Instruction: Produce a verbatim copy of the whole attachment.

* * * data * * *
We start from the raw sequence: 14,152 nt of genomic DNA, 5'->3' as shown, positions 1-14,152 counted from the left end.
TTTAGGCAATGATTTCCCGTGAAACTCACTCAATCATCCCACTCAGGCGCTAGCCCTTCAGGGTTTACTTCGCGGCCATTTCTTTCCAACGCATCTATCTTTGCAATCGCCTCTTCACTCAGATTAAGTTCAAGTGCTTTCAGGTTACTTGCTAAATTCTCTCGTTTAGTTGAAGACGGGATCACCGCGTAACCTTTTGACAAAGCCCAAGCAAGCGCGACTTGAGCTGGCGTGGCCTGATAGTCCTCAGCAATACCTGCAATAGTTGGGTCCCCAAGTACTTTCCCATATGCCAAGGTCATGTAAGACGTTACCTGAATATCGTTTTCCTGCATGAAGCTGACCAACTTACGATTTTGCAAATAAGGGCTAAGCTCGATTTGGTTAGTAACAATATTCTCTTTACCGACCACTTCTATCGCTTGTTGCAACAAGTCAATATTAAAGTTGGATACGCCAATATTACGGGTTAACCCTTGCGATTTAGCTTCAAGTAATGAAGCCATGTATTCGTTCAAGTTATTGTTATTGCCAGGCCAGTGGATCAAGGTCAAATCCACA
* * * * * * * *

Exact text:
We start from the raw sequence: 14,152 nt of genomic DNA, 5'->3' as shown, positions 1-14,152 counted from the left end.
TTTAGGCAATGATTTCCCGTGAAACTCACTCAATCATCCCACTCAGGCGCTAGCCCTTCAGGGTTTACTTCGCGGCCATTTCTTTCCAACGCATCTATCTTTGCAATCGCCTCTTCACTCAGATTAAGTTCAAGTGCTTTCAGGTTACTTGCTAAATTCTCTCGTTTAGTTGAAGACGGGATCACCGCGTAACCTTTTGACAAAGCCCAAGCAAGCGCGACTTGAGCTGGCGTGGCCTGATAGTCCTCAGCAATACCTGCAATAGTTGGGTCCCCAAGTACTTTCCCATATGCCAAGGTCATGTAAGACGTTACCTGAATATCGTTTTCCTGCATGAAGCTGACCAACTTACGATTTTGCAAATAAGGGCTAAGCTCGATTTGGTTAGTAACAATATTCTCTTTACCGACCACTTCTATCGCTTGTTGCAACAAGTCAATATTAAAGTTGGATACGCCAATATTACGGGTTAACCCTTGCGATTTAGCTTCAAGTAATGAAGCCATGTATTCGTTCAAGTTATTGTTATTGCCAGGCCAGTGGATCAAGGTCAAATCCACA